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Australia's mouse plague highlights low-tech responses in high-tech era

Infestation brings despair to farmers but deadly chemical solution may be poisoned chalice

Australia's latest mouse plague is wreaking social and economic havoc in New South Wales, the country's most populous state. (Photo courtesy of CSIRO)

SYDNEY -- Perspective is everything in the great Australian mouse plague of 2021. For animal activists, mice are clever and interesting little creatures with a right to life; for farming families facing ruin as they watch their crops disappear under a constant rodent attack, mice are fast-breeding alien invaders who leave a trail of devastation and disease in their wake. For native predators such as eagles, owls, snakes and goannas (large lizards), the surging mouse population makes for a bountiful feast, but with a potentially deadly sting in the tail.

Certainly, the humble house mouse (or mus musculus) has a lot to answer for in Australia these days. Since arriving on the First Fleet with British settlers in 1788, the little rodent has established itself as "an invasive species par excellence," in the view of mouse expert Bill Bateman, an associate professor at Western Australia's Curtin University.

Given the right food and weather conditions, mice thrive in Australia's vast grain-growing regions, outbreeding any native species to eventually reach the sort of plague numbers that are now wreaking economic and social havoc in the country's most populous state, New South Wales.

Another mouse expert, Steve Henry of the national science agency CSIRO, reckons a mouse plague happens in Australia about once in a decade. "Mice can breed from about six weeks old and can reproduce every 19 to 21 days," he explained recently. "Their litters can have as many as 10 pups, and as soon as they have a litter, they breed again." Winter usually slows breeding activity, but no one knows yet how this year will pan out. The worst plagues before 2021 were in 1993-94 and in 1979.

For desperate farmers seeking to combat overwhelming mouse numbers, one response might be found in bromadiolone, a deadly chemical known in some quarters as "napalm for mice." Its potential use as a grain bait has triggered a bitter debate about the best way to handle this year's plague, with environmentalists and academics arguing its downsides outweigh its effectiveness.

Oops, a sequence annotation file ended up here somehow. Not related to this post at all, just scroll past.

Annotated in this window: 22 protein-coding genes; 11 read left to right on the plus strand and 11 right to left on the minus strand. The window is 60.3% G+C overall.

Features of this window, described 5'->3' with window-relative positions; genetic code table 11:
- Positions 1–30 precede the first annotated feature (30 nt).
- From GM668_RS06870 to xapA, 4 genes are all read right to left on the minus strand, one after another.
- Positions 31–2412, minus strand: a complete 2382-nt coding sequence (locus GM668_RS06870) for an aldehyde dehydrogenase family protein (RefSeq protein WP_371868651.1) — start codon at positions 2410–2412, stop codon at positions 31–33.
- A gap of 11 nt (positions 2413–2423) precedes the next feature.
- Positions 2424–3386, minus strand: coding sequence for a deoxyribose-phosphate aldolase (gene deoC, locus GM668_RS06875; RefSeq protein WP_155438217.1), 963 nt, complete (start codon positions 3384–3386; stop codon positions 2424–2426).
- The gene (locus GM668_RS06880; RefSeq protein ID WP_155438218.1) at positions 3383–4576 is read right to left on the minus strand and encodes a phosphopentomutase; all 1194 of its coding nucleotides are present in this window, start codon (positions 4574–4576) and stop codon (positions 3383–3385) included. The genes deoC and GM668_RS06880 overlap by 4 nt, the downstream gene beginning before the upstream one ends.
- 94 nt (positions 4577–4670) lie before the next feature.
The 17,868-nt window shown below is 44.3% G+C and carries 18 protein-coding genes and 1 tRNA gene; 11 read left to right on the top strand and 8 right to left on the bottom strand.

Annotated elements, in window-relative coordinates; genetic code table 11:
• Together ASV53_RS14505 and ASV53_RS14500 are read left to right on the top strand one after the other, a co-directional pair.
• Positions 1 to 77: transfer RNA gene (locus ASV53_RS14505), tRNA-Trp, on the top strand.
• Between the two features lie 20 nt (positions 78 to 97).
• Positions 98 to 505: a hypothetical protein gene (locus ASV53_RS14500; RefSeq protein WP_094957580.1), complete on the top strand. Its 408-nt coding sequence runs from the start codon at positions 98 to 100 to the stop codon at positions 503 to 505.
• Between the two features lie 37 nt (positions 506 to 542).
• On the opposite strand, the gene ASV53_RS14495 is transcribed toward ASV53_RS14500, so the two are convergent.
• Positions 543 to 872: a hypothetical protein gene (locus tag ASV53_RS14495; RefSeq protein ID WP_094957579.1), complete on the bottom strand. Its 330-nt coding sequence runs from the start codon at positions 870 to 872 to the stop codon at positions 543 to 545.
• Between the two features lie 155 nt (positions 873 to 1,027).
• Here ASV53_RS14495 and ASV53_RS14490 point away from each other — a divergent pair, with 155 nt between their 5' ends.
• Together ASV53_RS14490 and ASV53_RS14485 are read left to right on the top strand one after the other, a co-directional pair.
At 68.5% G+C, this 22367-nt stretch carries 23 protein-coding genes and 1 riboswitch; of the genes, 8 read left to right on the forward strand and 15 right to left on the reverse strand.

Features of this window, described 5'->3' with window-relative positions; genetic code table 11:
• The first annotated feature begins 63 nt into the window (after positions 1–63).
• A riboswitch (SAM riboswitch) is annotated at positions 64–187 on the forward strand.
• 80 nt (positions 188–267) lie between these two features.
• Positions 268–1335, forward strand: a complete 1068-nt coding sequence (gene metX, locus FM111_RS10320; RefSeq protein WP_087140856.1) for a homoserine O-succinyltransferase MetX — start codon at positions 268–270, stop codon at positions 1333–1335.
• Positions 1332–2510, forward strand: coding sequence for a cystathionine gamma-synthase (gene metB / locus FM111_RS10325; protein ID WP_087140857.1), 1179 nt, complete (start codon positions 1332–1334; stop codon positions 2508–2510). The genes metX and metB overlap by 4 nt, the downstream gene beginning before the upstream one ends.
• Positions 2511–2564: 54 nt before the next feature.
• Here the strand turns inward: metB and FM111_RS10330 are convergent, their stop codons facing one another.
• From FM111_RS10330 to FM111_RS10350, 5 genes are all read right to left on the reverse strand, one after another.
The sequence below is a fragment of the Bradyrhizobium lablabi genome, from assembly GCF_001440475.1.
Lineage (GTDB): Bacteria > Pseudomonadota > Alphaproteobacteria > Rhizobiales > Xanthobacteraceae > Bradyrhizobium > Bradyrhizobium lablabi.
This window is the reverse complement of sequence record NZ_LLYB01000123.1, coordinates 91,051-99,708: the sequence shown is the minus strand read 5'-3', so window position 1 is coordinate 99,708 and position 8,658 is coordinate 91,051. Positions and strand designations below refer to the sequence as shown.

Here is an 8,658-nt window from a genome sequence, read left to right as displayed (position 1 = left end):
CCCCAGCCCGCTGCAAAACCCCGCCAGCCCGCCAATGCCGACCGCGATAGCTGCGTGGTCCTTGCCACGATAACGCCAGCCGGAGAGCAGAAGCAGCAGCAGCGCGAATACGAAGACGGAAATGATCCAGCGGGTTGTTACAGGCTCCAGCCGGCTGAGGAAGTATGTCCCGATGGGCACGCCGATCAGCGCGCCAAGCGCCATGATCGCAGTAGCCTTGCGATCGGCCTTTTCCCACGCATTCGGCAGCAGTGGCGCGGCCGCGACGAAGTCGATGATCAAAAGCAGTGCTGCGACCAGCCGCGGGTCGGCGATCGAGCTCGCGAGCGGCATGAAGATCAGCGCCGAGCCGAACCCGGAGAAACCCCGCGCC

A farmer unties rope holding a tarpaulin in place over hay destroyed by mice on his property Gilgandra, New South Wales, on May 31

Bromadiolone is a super strong anticoagulant rodenticide that condemns mice to a nasty death after just one feed. But it is deadly to other animals as well, and has prompted so much concern about safety in the food chain that Australia's independent regulator of animal pesticides, the Australian Pesticide and Veterinary Medicine Authority (APVMA), so far has held off giving permission for its widespread use.

Since November 2020, mouse numbers have soared as a consequence of bumper spring and summer harvests in grain-growing areas of Australia. For the past eight months, farmers in New South Wales and parts of the neighboring states of Victoria and Queensland have watched their livelihoods being destroyed by legions of mice munching into wheat fields and grain storage areas, chomping into electrical wires that have sparked power failures in machinery and houses, and sometimes biting people as they sleep in their beds.

A farming association, NSW Farmers, estimates the mouse plague will cut more than 1 billion Australian dollars from the farmgate value of the state's forthcoming winter grain crop. Only a harsh winter, widespread floods, or heavy-duty poisoning can break the mouse-breeding cycle.

The stresses of farm life weigh heavily on rural communities, with average suicide rates 50% higher than in major cities, according to the University of Newcastle's Center for Rural and Remote Mental Health.

Mice scurry as a farmer lifts a tarpaulin covering stored grain near Tottenham, New South Wales, on May 19.

With many farming households already on their knees after battling years of drought followed by bushfires, floods, the COVID-19 pandemic and now the mouse plague, the NSW government has sought emergency approval from the APVMA to use bromadiolone. That has prompted protests from animal rights activists and a mixture of disapproval and guarded agreement from the scientific community.

The animal rights organization People for the Ethical Treatment of Animals Australia, views mice as "clever, interesting individuals" that should be "rehomed" if possible. It said mice felt pain and fear, just as dogs, cats and farmers do. "If they are going to be killed, it is only ethical and right to do so as painlessly as possible, not with gut-wrenching poisons that cause slow, agonizing deaths to mice or other animals who may eat the poison or its victims," PETA said.